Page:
11. The revisionary powers under Rule 219 can be exercised only where in consequence to some material irregularity,  injustice or miscarriage of justice has occasioned, or  where fresh evidence is  disclosed which  could not be  produced or was not available at the time of passing of the impugned order. The same powers under Rule 219.4 can be exercised by any authority superior to the authority making the order. The object and purpose of revisionary powers is to provide an opportunity to rectify any material irregularity  which results into injustice and miscarriage of justice in departmental enquiry. These are not the appellate powers under Rule 212 and 217 of the RPF Rules of 1987. Where the  procedure prescribed in the Rules were complied with and the findings are  based on evidence on record, the scope of exercising revisional powers is limited,  and is not to be used where the superior authority may on the same evidence arrive at a different conclusion. It is well settled that while in appeal the evidence can be re-assessed, in revision no interference can be made even if a different conclusion can be arrived at by the superior authority. The powers of revision under Rule 219 have been conferred for preventing any injustice and miscarriage of justice in consequence to some material irregularity and disclosure of fresh evidence which could not be produced or was not available at the time of passing of the impugned orders.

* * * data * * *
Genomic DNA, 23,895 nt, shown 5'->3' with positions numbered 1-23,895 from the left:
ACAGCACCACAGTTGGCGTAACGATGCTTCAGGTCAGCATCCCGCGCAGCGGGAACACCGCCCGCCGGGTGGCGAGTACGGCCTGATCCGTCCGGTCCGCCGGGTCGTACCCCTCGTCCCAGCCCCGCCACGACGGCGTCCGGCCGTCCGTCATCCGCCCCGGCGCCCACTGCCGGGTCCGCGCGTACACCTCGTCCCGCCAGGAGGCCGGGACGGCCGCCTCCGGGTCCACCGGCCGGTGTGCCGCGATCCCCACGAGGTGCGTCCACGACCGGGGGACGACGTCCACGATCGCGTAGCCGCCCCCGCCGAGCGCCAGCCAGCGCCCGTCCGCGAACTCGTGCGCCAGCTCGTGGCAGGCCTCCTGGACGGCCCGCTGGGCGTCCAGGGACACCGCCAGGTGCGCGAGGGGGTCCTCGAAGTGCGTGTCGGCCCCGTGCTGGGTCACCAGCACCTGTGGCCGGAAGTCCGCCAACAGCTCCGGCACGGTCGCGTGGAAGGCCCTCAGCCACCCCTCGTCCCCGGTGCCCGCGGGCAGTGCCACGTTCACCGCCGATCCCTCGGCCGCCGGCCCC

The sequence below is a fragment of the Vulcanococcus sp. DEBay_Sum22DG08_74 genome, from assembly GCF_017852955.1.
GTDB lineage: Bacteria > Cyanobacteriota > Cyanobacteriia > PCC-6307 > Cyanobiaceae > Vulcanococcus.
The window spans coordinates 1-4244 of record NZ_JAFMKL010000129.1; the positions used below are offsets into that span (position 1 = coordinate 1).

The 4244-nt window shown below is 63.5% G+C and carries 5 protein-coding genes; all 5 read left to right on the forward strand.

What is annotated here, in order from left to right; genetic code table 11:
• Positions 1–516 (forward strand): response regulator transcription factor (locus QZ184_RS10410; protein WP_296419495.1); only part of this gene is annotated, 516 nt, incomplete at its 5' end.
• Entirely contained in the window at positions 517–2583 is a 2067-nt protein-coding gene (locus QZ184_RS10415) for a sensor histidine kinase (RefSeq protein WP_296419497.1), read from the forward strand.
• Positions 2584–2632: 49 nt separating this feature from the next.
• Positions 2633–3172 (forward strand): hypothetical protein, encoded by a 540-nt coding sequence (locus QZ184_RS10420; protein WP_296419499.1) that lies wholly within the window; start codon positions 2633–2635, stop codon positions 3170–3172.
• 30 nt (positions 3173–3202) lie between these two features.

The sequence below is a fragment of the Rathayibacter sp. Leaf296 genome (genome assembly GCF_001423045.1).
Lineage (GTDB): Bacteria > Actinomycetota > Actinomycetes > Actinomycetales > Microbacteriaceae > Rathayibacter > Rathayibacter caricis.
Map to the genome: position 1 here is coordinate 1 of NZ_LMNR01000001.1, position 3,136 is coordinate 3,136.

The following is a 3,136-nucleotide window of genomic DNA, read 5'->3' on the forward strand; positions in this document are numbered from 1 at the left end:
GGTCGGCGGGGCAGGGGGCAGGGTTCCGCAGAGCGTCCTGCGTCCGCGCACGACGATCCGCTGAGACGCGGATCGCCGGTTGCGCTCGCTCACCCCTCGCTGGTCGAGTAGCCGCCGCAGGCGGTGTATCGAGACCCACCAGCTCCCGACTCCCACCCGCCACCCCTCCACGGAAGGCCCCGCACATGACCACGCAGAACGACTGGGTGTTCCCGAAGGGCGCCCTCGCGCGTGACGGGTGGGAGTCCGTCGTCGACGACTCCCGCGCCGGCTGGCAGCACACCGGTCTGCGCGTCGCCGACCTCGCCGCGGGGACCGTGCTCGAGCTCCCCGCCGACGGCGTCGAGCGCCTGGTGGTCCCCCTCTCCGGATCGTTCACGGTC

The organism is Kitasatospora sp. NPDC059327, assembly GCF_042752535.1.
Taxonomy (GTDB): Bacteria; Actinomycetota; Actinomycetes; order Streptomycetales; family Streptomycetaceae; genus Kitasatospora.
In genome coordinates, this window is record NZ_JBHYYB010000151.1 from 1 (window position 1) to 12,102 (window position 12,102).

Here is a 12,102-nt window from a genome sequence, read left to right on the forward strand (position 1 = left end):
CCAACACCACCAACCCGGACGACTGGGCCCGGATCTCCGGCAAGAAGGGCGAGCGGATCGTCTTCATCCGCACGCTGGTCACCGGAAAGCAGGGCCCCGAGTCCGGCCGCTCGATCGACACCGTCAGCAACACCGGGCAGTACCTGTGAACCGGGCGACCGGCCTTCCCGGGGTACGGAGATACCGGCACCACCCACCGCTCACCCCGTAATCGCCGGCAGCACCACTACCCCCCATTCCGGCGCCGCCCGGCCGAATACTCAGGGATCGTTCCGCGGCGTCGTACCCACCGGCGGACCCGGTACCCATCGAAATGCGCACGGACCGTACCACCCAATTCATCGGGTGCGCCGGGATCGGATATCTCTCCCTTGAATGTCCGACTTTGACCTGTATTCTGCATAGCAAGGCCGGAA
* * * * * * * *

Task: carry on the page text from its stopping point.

12. Coming to the facts of this case I find that the charge was not so serious and that there was no such failure or miscarriage of justice or immaterial irregularity on the record to justify the exercise of revisional powers  by the Chief Security Commissioner. He  took the same evidence into account and arrived at a different findings. There was no evidence  on record to show that the petitioner had travelled to Allahabad for any personal work or that he had any motive and intention to procure the special duty pass. The finding that the petitioner had deliberately used the wards ''warrant' in place of summons for obtaining special duty pass for personal work is by way of drawing a different conclusion on the same evidence.

13. I do not find that there was any such miscarriage of justice in the departmental enquiry to impel he superior authority to have exercised revisional powers under Rule 219.4  to re-assess evidence and punish the petitioner. Further, I find that the charge and the punishment  was based on a presumptions, drawn by the superior authority. It was not such  a misconduct which could have led to the punishment of compulsory retirement. I find that the Chief Security Commissioner had misused this powers to impose extreme  punishment on the petitioner. He failed to appreciate that the revisional powers could not be  used for such purpose. The appellate authority had not applied his mind to these issues and mechanically dismissed the appeal.

14. The writ petition is consequently allowed. The order dated 24.1.2001 passed by Inspector General-Cum-Chief Security commissioner RPF CST Mumbai and the order dated 26.6.2001 passed by Director General, R.P.F Railway Board, New Delhi are set aside. The petitioner shall be reinstated in service with all consequential services benefits and will also be entitled to the costs of the writ petition.